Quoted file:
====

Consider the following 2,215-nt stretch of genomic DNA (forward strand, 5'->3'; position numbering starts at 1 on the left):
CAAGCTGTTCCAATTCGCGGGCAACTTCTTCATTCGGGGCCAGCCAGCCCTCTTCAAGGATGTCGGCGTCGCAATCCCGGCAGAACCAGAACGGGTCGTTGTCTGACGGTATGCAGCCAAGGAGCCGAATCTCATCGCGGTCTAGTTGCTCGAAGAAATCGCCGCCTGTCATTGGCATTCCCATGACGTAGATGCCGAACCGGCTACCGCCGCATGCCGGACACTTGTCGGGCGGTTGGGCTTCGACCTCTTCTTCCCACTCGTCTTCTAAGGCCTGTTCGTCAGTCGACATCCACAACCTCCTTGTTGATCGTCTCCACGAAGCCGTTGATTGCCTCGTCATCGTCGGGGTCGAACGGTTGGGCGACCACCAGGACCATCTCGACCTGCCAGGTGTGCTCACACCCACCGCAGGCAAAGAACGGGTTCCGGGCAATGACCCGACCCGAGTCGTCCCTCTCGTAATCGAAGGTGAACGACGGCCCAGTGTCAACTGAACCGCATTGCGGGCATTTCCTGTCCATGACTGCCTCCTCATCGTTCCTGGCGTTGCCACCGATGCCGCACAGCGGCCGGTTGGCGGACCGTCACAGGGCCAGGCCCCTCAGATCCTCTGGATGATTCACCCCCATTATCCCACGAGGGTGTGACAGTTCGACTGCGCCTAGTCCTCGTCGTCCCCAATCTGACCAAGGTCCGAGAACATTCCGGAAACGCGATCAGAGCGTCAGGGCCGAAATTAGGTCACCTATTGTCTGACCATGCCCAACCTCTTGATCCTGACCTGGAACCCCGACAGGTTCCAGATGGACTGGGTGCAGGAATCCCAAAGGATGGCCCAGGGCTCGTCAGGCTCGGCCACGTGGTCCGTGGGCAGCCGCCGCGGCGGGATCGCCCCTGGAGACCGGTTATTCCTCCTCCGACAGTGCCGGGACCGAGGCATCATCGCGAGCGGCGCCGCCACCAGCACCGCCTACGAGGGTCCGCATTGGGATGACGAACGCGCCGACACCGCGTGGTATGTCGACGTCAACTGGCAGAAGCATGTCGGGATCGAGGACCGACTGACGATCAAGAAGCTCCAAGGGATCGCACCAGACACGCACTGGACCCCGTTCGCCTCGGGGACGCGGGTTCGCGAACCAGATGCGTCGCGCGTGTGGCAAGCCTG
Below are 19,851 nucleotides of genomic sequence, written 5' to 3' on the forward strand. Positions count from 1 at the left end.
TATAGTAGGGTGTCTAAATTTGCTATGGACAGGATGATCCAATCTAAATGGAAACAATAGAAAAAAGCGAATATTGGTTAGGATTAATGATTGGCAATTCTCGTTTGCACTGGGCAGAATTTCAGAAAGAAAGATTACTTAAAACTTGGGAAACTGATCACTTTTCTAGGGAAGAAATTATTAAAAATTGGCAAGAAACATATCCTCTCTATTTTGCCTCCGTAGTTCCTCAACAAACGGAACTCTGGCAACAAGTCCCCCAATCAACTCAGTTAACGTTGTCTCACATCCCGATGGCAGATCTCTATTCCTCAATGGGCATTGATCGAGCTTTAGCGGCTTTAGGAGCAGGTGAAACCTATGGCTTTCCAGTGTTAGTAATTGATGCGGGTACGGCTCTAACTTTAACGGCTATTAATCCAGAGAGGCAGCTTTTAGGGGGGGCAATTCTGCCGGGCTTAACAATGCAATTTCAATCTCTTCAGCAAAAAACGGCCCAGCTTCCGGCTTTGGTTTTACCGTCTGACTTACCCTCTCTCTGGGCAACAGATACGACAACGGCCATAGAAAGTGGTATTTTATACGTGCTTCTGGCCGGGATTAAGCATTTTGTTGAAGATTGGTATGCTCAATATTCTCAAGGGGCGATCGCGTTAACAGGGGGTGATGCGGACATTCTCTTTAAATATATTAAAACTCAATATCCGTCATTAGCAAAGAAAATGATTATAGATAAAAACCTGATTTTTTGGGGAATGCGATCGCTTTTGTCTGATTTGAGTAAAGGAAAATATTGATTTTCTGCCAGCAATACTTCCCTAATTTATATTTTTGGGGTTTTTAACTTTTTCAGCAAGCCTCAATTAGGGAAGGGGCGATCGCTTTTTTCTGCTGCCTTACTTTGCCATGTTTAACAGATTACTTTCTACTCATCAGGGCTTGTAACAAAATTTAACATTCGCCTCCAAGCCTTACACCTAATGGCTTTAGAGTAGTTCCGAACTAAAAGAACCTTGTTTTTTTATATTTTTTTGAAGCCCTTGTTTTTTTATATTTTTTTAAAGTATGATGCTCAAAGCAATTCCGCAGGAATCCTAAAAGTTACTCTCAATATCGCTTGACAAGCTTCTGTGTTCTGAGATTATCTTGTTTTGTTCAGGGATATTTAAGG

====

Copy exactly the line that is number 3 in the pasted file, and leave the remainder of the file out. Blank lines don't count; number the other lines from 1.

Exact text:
Below are 19,851 nucleotides of genomic sequence, written 5' to 3' on the forward strand. Positions count from 1 at the left end.